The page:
GH: For the first edition of the Biennial in Public Space in Budapest I am preparing a monument that will be in the middle of a small pond in a park. The park is very unmaintained, but in the past it was a famous cruising spot for gay men. This connection is very important to me – I think wildlife and dating are directly linked. That’s why I’m also very inspired by the wild vegetation in Prague. In the city there is basically no control over it, grass grows everywhere. I think it’s very beautiful, it’s something very Eastern European. So I’m becoming more and more fascinated with making art for public space, but at the same time I hope that people secretly touch my work in the gallery when the gallerists aren’t looking. Because we have to touch the wax.
ŠBK: The decline of bees may be one of the last warnings for humanity in the near future. Do you feel that the constant contact with their body product has influenced you in any way in your perception of nature and the ecological crisis?
GH: Often a bee flies in, that is why I have this jar here. They fly to me because they smell the wax, which of course attracts them. I catch them and carry them out, but sometimes they come back anyway. I’m well aware that the amount of wax I’m working with must be made by thousands of bees. I have a lot of respect for them and I am grateful to them. The wax carries a story about the exploitation of nature. It is a by-product of honey production, but of course it has a dark ecological subtext, the kind that Timothy Morton writes about. There is one other thing I love about bees. They are a great example of how nature is queer. If you think about it, plants have sex with each other through bees.
ŠBK: It’s a completely anti-patriarchal community. I like to think of the artwork as a Deleuzian rhizome that continues to grow into the mindset of the audience. Your works are really beautiful in terms of general aesthetic perception and they attract a wide audience to whom you can then slip your subversive queer messages…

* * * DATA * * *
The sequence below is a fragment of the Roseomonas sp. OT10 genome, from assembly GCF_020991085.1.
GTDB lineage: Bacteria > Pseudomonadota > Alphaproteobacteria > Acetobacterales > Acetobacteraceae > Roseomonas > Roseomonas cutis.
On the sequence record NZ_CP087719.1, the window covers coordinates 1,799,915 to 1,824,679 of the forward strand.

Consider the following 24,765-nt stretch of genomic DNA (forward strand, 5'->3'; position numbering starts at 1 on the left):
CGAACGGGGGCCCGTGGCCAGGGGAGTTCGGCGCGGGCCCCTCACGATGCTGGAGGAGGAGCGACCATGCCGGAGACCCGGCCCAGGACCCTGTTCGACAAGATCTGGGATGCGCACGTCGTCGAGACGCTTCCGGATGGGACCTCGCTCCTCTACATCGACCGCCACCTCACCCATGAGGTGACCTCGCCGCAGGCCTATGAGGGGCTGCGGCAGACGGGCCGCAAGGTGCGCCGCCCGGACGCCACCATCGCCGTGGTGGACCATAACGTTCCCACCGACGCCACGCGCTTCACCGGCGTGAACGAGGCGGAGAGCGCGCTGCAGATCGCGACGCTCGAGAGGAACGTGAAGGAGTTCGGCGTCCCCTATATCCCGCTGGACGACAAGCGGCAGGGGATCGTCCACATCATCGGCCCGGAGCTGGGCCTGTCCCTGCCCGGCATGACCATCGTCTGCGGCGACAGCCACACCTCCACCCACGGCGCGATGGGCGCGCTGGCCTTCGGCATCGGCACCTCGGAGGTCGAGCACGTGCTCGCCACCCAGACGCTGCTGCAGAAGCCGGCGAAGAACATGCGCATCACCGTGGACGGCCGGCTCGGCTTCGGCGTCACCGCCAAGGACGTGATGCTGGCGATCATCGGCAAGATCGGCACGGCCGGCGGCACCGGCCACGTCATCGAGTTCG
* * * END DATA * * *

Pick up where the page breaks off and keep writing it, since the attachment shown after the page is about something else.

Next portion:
GH: Yes, it’s a trap! I think it’s easy to create beautiful things, symbols and forms out of beeswax. But I like to work with the fact that if you look closely at the wax and perhaps at my works, you will feel a certain disgust. It’s still a bodily fluid, it’s something very physical, from within. It’s like carnivorous plants that attract flies and when they come close they fall in.
ŠBK: During the preparation of the Pulp exhibition at Studio PRÁM, you told me vividly about a memory from your childhood, when you picked and tasted a sun-warmed apricot in the garden of a country house. The objects of undefined fruits also interconnect your whole exhibition, and fruit in general is a metaphor for many pleasant things. What does it mean to you personally?
GH: The fruit as a symbol can be seen from many different perspectives and so my works can be interpreted in a completely different way than I originally intended. And that’s exciting. That’s why I like the fruit symbol so much. I think for me personally, it has this meaning of viscerality. The fruit has flesh inside and a core in the middle. I really like the idea of something hidden inside. The other part of the memory I was telling you is that I stepped on a rotten fruit on the ground and its warm flesh flowed through my fingers.
ŠBK: It’s actually a closed circle for you. You make fruit out of beeswax, and if there are no bees, there will be no fruit.
GH: Oh, now I’ll have to try not to think about it.
ŠBK: I have a memory from when I was taking care of an apple orchard. I developed an unhealthy sense of responsibility for the apples – not even one couldn’t be wasted. I was comforted only by the thought that in a world without people, all the fruit would fall to the ground and turned into humus from which more plants would grow.
GH: It’s just like my objects, the overripe fruit. Nobody harvests it – and it can stay that way, it’s all right. It will have its own destiny. But life will be much better if somebody plucks the fruits.